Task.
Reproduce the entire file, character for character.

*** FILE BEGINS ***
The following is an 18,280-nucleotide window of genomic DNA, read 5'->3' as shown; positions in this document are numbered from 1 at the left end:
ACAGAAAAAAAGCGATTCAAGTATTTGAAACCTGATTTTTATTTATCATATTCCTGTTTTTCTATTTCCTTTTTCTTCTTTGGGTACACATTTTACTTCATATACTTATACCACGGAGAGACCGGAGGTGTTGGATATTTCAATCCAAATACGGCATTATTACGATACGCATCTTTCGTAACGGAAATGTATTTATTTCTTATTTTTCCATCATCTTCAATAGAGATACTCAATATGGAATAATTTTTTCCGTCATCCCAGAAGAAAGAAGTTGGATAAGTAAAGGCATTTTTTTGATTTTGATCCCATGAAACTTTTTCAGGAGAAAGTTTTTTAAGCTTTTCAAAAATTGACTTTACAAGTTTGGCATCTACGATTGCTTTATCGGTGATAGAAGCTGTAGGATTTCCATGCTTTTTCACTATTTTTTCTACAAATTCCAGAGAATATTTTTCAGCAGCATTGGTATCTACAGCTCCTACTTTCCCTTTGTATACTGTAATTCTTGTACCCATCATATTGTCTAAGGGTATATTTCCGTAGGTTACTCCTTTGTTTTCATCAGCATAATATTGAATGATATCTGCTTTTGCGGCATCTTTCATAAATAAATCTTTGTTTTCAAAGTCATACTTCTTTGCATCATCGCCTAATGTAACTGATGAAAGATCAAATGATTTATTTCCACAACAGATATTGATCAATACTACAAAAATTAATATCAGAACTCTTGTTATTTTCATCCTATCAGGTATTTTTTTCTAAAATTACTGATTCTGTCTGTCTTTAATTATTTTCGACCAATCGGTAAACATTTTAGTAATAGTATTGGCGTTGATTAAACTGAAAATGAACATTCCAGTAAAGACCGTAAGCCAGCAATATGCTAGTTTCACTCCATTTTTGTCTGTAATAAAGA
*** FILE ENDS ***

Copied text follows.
The following is an 18,280-nucleotide window of genomic DNA, read 5'->3' as shown; positions in this document are numbered from 1 at the left end:
ACAGAAAAAAAGCGATTCAAGTATTTGAAACCTGATTTTTATTTATCATATTCCTGTTTTTCTATTTCCTTTTTCTTCTTTGGGTACACATTTTACTTCATATACTTATACCACGGAGAGACCGGAGGTGTTGGATATTTCAATCCAAATACGGCATTATTACGATACGCATCTTTCGTAACGGAAATGTATTTATTTCTTATTTTTCCATCATCTTCAATAGAGATACTCAATATGGAATAATTTTTTCCGTCATCCCAGAAGAAAGAAGTTGGATAAGTAAAGGCATTTTTTTGATTTTGATCCCATGAAACTTTTTCAGGAGAAAGTTTTTTAAGCTTTTCAAAAATTGACTTTACAAGTTTGGCATCTACGATTGCTTTATCGGTGATAGAAGCTGTAGGATTTCCATGCTTTTTCACTATTTTTTCTACAAATTCCAGAGAATATTTTTCAGCAGCATTGGTATCTACAGCTCCTACTTTCCCTTTGTATACTGTAATTCTTGTACCCATCATATTGTCTAAGGGTATATTTCCGTAGGTTACTCCTTTGTTTTCATCAGCATAATATTGAATGATATCTGCTTTTGCGGCATCTTTCATAAATAAATCTTTGTTTTCAAAGTCATACTTCTTTGCATCATCGCCTAATGTAACTGATGAAAGATCAAATGATTTATTTCCACAACAGATATTGATCAATACTACAAAAATTAATATCAGAACTCTTGTTATTTTCATCCTATCAGGTATTTTTTTCTAAAATTACTGATTCTGTCTGTCTTTAATTATTTTCGACCAATCGGTAAACATTTTAGTAATAGTATTGGCGTTGATTAAACTGAAAATGAACATTCCAGTAAAGACCGTAAGCCAGCAATATGCTAGTTTCACTCCATTTTTGTCTGTAATAAAGA